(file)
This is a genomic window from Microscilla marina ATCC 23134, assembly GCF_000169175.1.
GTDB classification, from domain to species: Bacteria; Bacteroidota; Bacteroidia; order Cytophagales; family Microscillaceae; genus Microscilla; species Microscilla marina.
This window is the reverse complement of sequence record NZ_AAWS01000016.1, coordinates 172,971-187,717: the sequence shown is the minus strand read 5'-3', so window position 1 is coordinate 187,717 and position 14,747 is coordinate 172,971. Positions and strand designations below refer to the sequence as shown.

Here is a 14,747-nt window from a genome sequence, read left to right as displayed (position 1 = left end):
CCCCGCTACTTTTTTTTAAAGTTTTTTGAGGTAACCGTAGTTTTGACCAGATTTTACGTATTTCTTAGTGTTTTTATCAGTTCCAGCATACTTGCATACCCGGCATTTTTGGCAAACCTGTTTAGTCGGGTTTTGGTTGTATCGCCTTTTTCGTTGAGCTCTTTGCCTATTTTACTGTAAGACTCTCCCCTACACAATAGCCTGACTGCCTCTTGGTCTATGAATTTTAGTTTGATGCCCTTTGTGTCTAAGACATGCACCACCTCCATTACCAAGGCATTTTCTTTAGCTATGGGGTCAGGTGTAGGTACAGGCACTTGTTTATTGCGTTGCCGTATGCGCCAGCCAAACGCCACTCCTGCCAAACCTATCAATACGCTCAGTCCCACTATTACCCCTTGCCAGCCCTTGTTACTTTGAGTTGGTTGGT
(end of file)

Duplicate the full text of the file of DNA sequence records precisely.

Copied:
This is a genomic window from Microscilla marina ATCC 23134, assembly GCF_000169175.1.
GTDB classification, from domain to species: Bacteria; Bacteroidota; Bacteroidia; order Cytophagales; family Microscillaceae; genus Microscilla; species Microscilla marina.
This window is the reverse complement of sequence record NZ_AAWS01000016.1, coordinates 172,971-187,717: the sequence shown is the minus strand read 5'-3', so window position 1 is coordinate 187,717 and position 14,747 is coordinate 172,971. Positions and strand designations below refer to the sequence as shown.

Here is a 14,747-nt window from a genome sequence, read left to right as displayed (position 1 = left end):
CCCCGCTACTTTTTTTTAAAGTTTTTTGAGGTAACCGTAGTTTTGACCAGATTTTACGTATTTCTTAGTGTTTTTATCAGTTCCAGCATACTTGCATACCCGGCATTTTTGGCAAACCTGTTTAGTCGGGTTTTGGTTGTATCGCCTTTTTCGTTGAGCTCTTTGCCTATTTTACTGTAAGACTCTCCCCTACACAATAGCCTGACTGCCTCTTGGTCTATGAATTTTAGTTTGATGCCCTTTGTGTCTAAGACATGCACCACCTCCATTACCAAGGCATTTTCTTTAGCTATGGGGTCAGGTGTAGGTACAGGCACTTGTTTATTGCGTTGCCGTATGCGCCAGCCAAACGCCACTCCTGCCAAACCTATCAATACGCTCAGTCCCACTATTACCCCTTGCCAGCCCTTGTTACTTTGAGTTGGTTGGT